UNSW researcher named among world’s best scientists
UNSW Scientia Professor Toby Walsh has been named a Fellow of the American Association for the Advancement of Science (AAAS), for intellectual leadership and significant contributions to automated deduction, constraint programming and fairness in artificial intelligence (AI).
Election to AAAS Fellow is reserved for the world’s best scientists and is awarded to those whose efforts on behalf of the advancement of science, or its applications, are scientifically or socially distinguished.
Prof. Walsh is one of the world’s leading academic minds on AI. He is an ARC Laureate Fellow, Scientia Professor of AI at UNSW and leads the Algorithmic Decision Theory group at CSIRO’s Data61. He says it’s a great honour to be elected as a Fellow of the AAAS.
“I feel very privileged to join some of the best scientists around the world in their work to advance science, engineering and innovation throughout the world for the benefit of all people.
“I especially value the work the AAAS does in promoting evidence-based policy, as well as in encouraging inclusion and diversity in science,” he says.
Prof. Walsh was Chair of the Information, Computing and Communication section at the AAAS in 2019. He also led a panel at the annual meeting of AAAS in Seattle in February this year, which called for governments to heed scientific advice around the benefits and risks surrounding the deployment of AI.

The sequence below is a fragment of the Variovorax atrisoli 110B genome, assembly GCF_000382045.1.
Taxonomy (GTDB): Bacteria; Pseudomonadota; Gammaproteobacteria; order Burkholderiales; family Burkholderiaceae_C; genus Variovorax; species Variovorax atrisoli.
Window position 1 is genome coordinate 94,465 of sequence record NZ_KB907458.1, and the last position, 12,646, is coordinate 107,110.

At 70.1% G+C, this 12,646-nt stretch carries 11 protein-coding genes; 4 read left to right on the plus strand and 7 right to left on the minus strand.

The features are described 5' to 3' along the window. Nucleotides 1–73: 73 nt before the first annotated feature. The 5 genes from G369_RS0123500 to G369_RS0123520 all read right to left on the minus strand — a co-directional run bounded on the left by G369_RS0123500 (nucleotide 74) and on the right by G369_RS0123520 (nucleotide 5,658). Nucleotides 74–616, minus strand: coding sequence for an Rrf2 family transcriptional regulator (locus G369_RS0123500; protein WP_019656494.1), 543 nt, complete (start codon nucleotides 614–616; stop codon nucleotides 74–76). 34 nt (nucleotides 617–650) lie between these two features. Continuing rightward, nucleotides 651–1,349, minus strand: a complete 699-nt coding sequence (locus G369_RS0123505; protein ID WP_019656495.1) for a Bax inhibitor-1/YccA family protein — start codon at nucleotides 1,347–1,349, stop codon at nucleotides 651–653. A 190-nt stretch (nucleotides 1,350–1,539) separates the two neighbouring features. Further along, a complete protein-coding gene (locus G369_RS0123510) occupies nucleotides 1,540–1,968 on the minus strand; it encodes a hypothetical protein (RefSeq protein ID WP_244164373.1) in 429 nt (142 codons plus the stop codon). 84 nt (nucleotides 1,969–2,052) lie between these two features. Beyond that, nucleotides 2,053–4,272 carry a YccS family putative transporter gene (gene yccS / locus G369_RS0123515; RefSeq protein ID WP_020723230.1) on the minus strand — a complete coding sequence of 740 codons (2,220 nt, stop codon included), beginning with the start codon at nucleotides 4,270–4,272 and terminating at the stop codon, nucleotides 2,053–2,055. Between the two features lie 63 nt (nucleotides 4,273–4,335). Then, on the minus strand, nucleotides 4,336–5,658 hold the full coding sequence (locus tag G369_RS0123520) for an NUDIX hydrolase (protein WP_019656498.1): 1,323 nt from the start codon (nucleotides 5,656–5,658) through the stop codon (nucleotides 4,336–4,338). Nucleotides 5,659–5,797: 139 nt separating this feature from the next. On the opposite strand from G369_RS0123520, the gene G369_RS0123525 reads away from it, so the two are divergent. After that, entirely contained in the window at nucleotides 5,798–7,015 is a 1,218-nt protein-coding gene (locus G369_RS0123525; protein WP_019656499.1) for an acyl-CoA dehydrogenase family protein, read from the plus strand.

Prof. Walsh is perhaps most well known for leading a coalition of scientists and human rights leaders in a campaign to stop killer robots, seeking to end the development of autonomous robotic weapons. In 2015, he sparked an ethical debate when he wrote an open letter calling for lethal autonomous weapons to be banned. It gained signatures from some 3000 leading AI researchers and intellectuals, including the late physicist Stephen Hawking and Tesla founder Elon Musk.
"AI offers many possibilities to tackle some of the wicked problems facing us today like the climate emergency, poverty and increasing inequality. Equally, the same AI technologies could be used in ways that will make the planet a worse place. They could, for example, transform the nature of war or support the introduction of a surveillance state via ubiquitous facial recognition software. I am passionate therefore that appropriate limits are placed on AI to ensure it improves, not hurts, our wellbeing," Prof. Walsh says.
AAAS Fellows are elected each year by their peers serving on the organisation’s member-run governing body.
Prof. Walsh is one of only four AAAS Fellows elected this year from Australia.
UNSW’s Scientia Professor Michelle Simmons was elected a Fellow of the AAAS in 2015 for her ground-breaking research developing atomic-scale electronics.
This year’s AAAS Fellows will be formally announced in the AAAS News & Notes section of the journal Science on 27 November 2020. A virtual Fellows Forum – an induction ceremony for the new Fellows – will be held on 13 February 2021.
The AAAS is publisher of Science, the leading periodical covering scientific breakthroughs.
It was also announced this week that Prof. Walsh is the recipient of the International Joint Conferences on Artificial Intelligence (IJCAI) Donald E. Walker distinguished service award.
The award was established in 1979 by the IJCAI Trustees to honour senior scientists in AI for contributions and service to the field during their careers. IJCAI is the leading international AI association. Toby Walsh has previously served as both Program Chair and Local Chair of IJCAI, and has the distinction of being the longest serving Trustee on the Conference's steering committee in its 50-year history.